Calculating Percentiles on Streaming Data Part 3: Visualizing Greenwald-Khanna

This is part 3 of my series on calculating percentiles on streaming data.

In an effort to better understand the Greenwald-Khanna [GK01] algorithm, I created a series of visualizations of the cumulative distribution functions of a randomly-generated, normally-distributed data set with \mu = 0 and \sigma = 1, as the number of random numbers n increases from 1 to 1,000.

The way to read these visualizations is to find the percentile you are looking for on the y-axis, then trace horizontally to find the vertical line on the chart which intersects this location, then read the value from the x-axis.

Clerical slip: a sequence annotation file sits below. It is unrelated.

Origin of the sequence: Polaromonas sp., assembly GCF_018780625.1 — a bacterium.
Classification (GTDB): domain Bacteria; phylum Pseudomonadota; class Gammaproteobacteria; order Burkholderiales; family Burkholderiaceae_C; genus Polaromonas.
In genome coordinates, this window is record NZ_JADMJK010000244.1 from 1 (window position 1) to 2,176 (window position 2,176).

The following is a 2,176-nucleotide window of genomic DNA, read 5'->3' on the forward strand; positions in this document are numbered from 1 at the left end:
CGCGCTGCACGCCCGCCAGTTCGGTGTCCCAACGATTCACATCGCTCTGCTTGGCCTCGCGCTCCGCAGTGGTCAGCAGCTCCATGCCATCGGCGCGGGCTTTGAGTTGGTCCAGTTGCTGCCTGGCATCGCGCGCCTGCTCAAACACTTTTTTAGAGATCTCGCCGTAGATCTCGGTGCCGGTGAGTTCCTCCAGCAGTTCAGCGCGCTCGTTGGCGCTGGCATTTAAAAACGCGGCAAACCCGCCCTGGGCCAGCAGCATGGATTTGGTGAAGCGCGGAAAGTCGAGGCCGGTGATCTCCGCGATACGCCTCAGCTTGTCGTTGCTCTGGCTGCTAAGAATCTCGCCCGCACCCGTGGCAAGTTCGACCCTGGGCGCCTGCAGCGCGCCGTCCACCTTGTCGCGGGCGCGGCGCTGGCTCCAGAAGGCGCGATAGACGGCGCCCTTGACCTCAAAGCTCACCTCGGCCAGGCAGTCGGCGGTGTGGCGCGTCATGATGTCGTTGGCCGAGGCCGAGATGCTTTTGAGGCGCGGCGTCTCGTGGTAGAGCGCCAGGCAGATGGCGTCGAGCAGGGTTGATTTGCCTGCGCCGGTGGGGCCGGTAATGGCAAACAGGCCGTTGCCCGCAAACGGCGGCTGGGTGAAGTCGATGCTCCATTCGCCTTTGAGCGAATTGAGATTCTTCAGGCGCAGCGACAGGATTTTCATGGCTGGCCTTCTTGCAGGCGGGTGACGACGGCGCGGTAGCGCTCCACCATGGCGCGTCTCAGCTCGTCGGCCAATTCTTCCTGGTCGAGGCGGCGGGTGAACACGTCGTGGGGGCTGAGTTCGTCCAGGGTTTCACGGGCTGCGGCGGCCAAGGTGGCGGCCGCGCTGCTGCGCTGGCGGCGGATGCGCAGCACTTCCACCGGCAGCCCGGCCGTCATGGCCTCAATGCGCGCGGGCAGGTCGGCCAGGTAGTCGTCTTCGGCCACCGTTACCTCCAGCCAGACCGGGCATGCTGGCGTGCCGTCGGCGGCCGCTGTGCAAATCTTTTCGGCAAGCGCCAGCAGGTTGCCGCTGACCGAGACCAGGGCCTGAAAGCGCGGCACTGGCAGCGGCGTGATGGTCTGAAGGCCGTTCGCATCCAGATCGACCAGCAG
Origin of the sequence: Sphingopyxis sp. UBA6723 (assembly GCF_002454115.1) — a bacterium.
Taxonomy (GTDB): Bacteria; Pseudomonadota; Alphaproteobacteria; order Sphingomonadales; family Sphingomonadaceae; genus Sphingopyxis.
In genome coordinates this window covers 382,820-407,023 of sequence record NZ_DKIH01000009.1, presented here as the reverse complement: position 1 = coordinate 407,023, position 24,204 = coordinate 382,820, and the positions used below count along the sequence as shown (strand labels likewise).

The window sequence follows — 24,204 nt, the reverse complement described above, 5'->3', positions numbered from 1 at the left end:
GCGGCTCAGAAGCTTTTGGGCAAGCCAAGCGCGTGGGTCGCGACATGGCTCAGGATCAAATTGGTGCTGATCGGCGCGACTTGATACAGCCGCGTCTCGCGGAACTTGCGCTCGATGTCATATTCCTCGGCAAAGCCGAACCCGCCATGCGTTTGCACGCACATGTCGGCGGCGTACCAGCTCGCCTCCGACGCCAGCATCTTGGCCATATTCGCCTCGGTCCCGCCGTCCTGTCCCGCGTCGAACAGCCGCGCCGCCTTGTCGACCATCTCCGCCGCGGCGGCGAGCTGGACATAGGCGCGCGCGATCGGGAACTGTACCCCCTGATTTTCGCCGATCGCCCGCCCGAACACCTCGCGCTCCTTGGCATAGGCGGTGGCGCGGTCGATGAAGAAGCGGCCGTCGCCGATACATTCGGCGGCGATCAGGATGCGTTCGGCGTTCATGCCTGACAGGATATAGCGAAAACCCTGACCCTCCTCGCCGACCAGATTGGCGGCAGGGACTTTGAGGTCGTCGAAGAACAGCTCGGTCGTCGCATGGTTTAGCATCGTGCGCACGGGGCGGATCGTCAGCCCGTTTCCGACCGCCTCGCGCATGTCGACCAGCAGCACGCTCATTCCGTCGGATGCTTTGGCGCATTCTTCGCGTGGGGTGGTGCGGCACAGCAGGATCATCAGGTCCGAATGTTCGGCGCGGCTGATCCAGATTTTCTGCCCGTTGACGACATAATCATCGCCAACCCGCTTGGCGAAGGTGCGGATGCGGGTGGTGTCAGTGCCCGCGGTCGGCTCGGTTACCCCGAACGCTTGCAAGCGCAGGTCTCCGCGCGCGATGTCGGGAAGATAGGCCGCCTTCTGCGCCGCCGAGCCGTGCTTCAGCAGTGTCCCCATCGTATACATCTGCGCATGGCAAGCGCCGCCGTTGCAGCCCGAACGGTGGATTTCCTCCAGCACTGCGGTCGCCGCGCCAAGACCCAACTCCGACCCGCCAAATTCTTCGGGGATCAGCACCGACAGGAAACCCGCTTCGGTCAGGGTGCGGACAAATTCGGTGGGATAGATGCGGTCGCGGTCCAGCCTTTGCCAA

Exact:
Greenwald-Khanna \epsilon = 0.1:
Greenwald-Khanna \epsilon = 0.05:
Greenwald-Khanna \epsilon = 0.01:

From these visualizations, it is quite intuitive and clear how the “resolution” of Greenwald-Khanna increases as \epsilon decreases, and how the compress operation keeps the number of elements in the summary data set \mathsf{S} relatively small as n increases.

References

  • [GK01] M. Greenwald and S. Khanna. Space-efficient online computation of quantile summaries. In Proceedings of ACM SIGMOD, pages 58–66, 2001.

One thought on “Calculating Percentiles on Streaming Data Part 3: Visualizing Greenwald-Khanna

  1. Pingback: Calculating Percentiles on Streaming Data Part 7: Cormode-Korn-Muthukrishnan-Srivastava | Steven Engelhardt, CFA, AIF

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